'The argument for a limited and special kind of employment during pleasure but with an added contractual term that the rules are to be observed is at once too artificial and too far-reaching to commend itself for acceptance. The rules are manifold in number and most minute in particularly and are all capable of change. Counsel for the appellant nevertheless contended with most logical consistency that on the appellant's contention an action would lie for any breach of any of these rules, as for example of the rules as to leave and pensions and very many other matters. Inconvenience (the Privy Council emphasised) is not a final consideration in the matter of construction but it is at least worthy of consideration and it can hardly be doubted that the suggested procedure of control by Courts managing its services would cause not merely inconvenience but confusion.'
And the Privy Council says that that was a consideration which seemed to their Lordships to be of the utmost weight. If the courts interfering in the working of a Government department could cause inconvenience and confusion in the year 1936, we shudder to think what the position would be in 1958 if the Courts were to regulate and control the working of the much more complex and complicated administration which is now in force in our country. The Privy Council points out that S. 96B and the rules make careful provision for redress of grievances by administrative process and that the terms of the section contain a statutory and solemn assurance that the tenure of office though at pleasure will not be subject to capricious or arbitrary action but would be regulated by rule.
(7) The same principle was emphasised by the Privy Council in an earlier judgment which is reported in R. T. Rangachari v. Secy. of State, , and the argument that was urged at the Bar and which was rejected by the Privy Council was that by the terms of S. 96B of the Act of 1919, which in a modified form correspond to S. 240 of the Act of 1935, persons in the civil service of the Crown in India held office not simply at pleasure but on the terms set out both in the section and in all the rules made thereunder including the pensions rules. Therefore, there can be no doubt that if the Government of India Act was in force and we had to consider the provisions of Ss. 240 and 241 the present suit would not be maintainable. Mr. Daji concedes that in view of this clear and emphatic pronouncement by the Privy Council, it would not have been open to the plaintiff to agitate this question of infringement of the rules by an action in a Court of law.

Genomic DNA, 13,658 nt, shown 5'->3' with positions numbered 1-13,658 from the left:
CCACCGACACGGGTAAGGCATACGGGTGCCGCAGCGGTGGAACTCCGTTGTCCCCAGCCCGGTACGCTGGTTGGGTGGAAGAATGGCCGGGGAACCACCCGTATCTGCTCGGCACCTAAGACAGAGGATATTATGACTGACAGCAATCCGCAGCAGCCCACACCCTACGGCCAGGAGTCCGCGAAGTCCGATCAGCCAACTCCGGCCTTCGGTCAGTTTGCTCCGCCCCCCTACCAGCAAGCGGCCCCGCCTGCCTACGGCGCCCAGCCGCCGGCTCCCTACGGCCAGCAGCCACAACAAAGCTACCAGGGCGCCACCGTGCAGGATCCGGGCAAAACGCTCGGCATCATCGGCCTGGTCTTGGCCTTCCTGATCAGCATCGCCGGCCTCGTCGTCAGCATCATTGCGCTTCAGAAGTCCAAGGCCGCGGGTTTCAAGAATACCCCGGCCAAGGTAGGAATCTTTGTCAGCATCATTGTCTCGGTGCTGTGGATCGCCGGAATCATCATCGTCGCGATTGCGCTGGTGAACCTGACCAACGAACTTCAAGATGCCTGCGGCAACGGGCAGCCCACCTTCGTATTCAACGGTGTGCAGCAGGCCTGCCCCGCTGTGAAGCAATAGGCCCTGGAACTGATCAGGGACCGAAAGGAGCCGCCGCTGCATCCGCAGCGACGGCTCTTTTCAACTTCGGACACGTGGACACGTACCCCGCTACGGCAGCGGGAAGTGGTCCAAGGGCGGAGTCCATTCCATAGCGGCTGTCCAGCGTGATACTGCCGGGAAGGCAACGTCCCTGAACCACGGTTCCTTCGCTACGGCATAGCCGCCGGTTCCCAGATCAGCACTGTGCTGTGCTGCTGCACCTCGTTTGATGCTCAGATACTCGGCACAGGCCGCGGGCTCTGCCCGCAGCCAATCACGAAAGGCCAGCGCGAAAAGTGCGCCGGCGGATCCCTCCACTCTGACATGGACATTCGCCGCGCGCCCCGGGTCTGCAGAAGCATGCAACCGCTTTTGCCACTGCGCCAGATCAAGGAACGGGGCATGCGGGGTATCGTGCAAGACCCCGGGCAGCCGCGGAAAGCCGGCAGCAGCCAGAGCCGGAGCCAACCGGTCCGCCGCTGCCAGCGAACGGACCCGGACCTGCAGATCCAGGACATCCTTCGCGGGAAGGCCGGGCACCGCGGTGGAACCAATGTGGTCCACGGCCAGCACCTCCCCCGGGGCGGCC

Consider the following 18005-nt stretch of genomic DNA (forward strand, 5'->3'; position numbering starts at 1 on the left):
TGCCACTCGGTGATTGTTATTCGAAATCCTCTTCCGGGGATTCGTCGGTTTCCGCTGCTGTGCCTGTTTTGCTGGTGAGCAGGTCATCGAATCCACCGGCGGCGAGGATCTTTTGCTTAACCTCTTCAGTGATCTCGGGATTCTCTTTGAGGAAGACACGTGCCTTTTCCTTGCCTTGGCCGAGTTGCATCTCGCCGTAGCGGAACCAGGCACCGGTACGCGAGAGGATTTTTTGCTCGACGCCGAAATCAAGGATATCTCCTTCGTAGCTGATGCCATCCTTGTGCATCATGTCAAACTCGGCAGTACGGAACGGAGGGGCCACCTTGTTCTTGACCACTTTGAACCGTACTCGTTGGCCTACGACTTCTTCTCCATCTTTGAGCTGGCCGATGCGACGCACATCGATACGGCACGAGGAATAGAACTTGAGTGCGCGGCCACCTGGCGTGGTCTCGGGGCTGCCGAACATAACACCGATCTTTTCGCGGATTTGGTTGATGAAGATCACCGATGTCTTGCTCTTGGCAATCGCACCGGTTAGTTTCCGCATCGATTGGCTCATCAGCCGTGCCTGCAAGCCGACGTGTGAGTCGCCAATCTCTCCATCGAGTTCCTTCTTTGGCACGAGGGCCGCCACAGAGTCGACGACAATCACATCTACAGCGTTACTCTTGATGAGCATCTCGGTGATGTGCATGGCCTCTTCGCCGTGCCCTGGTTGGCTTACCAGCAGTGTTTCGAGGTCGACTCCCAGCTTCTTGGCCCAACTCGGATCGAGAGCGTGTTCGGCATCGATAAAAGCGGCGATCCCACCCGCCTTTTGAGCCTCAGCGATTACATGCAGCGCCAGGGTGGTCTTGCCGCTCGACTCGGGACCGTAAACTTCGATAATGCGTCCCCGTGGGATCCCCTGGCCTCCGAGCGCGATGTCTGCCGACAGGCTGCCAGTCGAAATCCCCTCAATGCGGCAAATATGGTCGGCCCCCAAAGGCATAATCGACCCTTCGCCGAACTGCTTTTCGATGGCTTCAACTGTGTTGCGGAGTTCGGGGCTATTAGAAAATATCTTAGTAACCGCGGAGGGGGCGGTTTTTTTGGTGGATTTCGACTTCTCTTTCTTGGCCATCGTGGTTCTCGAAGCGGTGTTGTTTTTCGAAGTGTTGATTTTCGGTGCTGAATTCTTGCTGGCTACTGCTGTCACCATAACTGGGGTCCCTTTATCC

(8) The question then is : Is there anything in our Constitution which has altered the clear position in law which obtained under the Government of India Act of 1935? We must indeed find clear and unequivocal language in the Constitution before we can come to the conclusion that so radical a change has been brought about in the relation between civil services and the Government that the Constitution now permits a Government servant to challenge every statutory rule, whatever the inconvenience and whatever the confusion that may be caused by such action on the part of the Government servant. Now, there is nothing in the language of Arts. 309 and 313 which bring about any change from the position which obtained under the Government of India Act. The one important circumstance to which our attention has been drawn by Mr. Daji is that there was a sub-section, sub-s. (5) of S. 241, to the effect that 'no rules made under the section and no Act of any Legislature of India shall be construed to limit or abridge the power of the Governor-General or a Governor to deal with the case of any person serving His Majesty in a civil capacity in India in such manner as may appear to him to be just and equitable :' and it is said that this subsection no longer finds a place in the Constitution. But as rightly pointed out by Parikh, there is no longer any reason for enacting sub-s. (5) of S. 241 because the Government of India Act, having made the office of a civil servant at the pleasure of His Majesty, had to confer certain powers upon the Governor General and the Governor to deal with cases of the services. That difficulty no longer arises under the Constitution because under the Constitution the President as the head of India and the Governors as the head of the States have been given the power to deal with the services.